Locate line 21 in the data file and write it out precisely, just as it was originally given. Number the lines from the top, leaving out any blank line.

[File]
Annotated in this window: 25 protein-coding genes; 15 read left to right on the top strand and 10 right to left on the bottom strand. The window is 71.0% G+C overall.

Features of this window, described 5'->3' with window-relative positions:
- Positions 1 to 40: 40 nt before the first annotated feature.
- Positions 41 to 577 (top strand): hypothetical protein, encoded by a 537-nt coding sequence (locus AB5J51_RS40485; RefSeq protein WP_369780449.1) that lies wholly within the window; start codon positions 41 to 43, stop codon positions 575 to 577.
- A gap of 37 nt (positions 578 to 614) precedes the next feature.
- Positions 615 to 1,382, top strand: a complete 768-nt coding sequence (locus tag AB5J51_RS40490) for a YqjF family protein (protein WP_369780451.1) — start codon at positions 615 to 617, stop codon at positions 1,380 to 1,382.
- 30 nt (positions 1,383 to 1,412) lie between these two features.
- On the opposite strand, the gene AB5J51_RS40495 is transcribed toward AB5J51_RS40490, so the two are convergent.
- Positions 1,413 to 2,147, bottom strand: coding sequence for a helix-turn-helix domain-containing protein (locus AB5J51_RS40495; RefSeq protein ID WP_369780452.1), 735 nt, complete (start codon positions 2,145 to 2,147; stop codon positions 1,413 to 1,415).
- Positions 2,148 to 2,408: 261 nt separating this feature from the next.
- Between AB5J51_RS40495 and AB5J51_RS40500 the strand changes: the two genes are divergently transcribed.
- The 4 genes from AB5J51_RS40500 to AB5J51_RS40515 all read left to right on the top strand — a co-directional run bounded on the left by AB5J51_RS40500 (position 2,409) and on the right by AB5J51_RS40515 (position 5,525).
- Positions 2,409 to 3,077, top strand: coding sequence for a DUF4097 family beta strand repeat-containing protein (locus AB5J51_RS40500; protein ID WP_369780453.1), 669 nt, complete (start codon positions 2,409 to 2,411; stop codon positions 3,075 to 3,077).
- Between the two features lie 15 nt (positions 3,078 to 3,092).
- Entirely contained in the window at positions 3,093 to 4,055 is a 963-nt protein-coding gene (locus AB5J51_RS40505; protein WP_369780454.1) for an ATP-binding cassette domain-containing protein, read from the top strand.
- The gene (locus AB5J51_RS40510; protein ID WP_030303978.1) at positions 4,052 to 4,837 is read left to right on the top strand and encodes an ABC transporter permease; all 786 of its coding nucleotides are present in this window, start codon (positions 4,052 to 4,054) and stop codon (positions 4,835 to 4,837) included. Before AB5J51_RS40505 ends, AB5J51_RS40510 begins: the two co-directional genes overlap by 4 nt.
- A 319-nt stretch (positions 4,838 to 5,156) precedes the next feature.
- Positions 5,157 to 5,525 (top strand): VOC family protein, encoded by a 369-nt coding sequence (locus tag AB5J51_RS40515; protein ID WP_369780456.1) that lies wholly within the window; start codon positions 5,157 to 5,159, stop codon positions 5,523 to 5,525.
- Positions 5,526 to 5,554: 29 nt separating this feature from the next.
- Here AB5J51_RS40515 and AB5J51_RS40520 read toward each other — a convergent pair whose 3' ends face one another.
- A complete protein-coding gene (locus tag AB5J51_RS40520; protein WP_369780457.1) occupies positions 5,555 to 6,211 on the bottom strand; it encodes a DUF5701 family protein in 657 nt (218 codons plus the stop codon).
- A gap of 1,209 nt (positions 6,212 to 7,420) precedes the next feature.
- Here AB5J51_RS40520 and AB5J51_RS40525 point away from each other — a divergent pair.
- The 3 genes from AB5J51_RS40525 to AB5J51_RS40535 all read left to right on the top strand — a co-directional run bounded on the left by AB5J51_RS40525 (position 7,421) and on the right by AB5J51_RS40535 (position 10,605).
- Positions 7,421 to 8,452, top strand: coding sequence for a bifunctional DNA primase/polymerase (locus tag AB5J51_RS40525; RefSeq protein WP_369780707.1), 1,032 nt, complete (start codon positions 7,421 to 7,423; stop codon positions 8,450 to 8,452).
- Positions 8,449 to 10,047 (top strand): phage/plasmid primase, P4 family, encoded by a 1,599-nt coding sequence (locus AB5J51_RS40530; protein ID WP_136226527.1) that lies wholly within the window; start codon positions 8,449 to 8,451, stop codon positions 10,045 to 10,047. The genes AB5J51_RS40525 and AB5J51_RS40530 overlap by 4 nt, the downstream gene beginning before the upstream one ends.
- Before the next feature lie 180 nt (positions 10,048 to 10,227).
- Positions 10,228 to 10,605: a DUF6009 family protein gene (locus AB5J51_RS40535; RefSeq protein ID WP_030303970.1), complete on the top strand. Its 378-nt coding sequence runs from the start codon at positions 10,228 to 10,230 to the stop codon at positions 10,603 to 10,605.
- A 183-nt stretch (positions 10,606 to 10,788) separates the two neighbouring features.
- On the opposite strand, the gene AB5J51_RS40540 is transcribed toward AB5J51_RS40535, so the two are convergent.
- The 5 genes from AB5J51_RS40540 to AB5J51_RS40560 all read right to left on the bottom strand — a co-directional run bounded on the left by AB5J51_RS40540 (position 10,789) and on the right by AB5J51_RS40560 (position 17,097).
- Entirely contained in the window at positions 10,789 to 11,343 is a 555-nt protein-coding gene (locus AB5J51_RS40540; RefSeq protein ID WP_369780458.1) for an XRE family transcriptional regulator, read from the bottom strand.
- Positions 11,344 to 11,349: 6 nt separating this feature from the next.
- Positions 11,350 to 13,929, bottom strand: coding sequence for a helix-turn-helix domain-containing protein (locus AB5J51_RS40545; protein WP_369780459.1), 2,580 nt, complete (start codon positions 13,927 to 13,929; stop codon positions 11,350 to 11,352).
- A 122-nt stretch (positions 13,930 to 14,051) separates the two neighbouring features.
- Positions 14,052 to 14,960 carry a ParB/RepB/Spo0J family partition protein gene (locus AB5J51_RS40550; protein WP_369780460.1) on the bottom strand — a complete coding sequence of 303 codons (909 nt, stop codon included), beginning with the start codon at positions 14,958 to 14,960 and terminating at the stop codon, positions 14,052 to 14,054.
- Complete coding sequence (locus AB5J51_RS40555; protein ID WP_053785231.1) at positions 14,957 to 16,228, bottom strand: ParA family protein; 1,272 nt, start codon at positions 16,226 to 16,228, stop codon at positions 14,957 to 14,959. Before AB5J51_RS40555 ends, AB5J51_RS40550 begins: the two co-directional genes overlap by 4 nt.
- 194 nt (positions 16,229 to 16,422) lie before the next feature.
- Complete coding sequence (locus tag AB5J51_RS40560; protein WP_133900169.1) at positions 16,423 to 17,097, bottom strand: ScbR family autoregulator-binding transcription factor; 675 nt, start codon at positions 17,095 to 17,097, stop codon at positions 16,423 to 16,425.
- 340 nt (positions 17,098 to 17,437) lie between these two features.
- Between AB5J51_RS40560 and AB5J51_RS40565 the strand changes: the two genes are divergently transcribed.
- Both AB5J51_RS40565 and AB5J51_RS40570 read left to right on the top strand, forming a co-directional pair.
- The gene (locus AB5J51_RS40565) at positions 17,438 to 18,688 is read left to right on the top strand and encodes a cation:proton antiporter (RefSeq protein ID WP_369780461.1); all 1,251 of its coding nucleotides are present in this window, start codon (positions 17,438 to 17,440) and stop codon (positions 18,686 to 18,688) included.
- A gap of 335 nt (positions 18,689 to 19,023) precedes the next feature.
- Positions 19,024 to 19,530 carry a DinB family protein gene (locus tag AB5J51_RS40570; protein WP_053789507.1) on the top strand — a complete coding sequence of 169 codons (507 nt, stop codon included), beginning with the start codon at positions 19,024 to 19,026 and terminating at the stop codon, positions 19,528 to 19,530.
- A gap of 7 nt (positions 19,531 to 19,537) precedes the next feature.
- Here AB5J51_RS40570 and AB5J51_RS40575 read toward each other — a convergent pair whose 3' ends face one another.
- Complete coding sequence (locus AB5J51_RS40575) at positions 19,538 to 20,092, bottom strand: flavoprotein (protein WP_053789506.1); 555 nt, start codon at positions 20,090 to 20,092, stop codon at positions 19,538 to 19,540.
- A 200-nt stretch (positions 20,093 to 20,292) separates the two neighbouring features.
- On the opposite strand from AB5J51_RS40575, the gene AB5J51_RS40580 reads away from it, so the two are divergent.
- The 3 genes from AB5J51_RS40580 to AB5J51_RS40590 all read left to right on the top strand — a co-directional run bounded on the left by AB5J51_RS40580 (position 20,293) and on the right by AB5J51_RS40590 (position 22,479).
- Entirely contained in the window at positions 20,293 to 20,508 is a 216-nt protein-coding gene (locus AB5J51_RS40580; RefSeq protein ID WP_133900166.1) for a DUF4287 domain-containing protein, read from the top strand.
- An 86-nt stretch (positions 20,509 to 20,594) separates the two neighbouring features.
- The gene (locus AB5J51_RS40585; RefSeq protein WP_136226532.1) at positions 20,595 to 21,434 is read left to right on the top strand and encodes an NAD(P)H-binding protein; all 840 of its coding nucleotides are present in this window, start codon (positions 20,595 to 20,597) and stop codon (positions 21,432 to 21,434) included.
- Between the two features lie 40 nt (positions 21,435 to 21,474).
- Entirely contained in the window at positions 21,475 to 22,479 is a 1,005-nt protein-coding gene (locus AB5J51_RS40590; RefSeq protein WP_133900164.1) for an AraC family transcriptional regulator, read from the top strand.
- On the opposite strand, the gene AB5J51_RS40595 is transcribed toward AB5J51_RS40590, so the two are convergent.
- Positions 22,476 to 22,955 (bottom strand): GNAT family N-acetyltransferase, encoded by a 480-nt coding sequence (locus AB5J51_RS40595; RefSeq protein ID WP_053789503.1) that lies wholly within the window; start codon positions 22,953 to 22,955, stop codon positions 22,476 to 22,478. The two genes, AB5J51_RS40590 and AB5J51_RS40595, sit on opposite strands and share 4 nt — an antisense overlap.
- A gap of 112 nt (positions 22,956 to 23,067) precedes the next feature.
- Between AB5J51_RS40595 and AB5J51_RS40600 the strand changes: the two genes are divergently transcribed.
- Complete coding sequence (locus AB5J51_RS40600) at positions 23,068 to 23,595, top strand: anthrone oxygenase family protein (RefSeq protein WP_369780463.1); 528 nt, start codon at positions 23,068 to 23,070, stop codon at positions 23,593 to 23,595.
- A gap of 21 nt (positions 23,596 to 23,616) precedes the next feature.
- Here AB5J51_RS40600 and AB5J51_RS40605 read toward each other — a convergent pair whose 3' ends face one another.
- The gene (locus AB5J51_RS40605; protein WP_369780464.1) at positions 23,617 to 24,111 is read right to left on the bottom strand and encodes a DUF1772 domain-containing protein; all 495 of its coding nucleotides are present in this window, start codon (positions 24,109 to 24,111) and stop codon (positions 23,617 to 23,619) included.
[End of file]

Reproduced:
- A complete protein-coding gene (locus tag AB5J51_RS40520; protein WP_369780457.1) occupies positions 5,555 to 6,211 on the bottom strand; it encodes a DUF5701 family protein in 657 nt (218 codons plus the stop codon).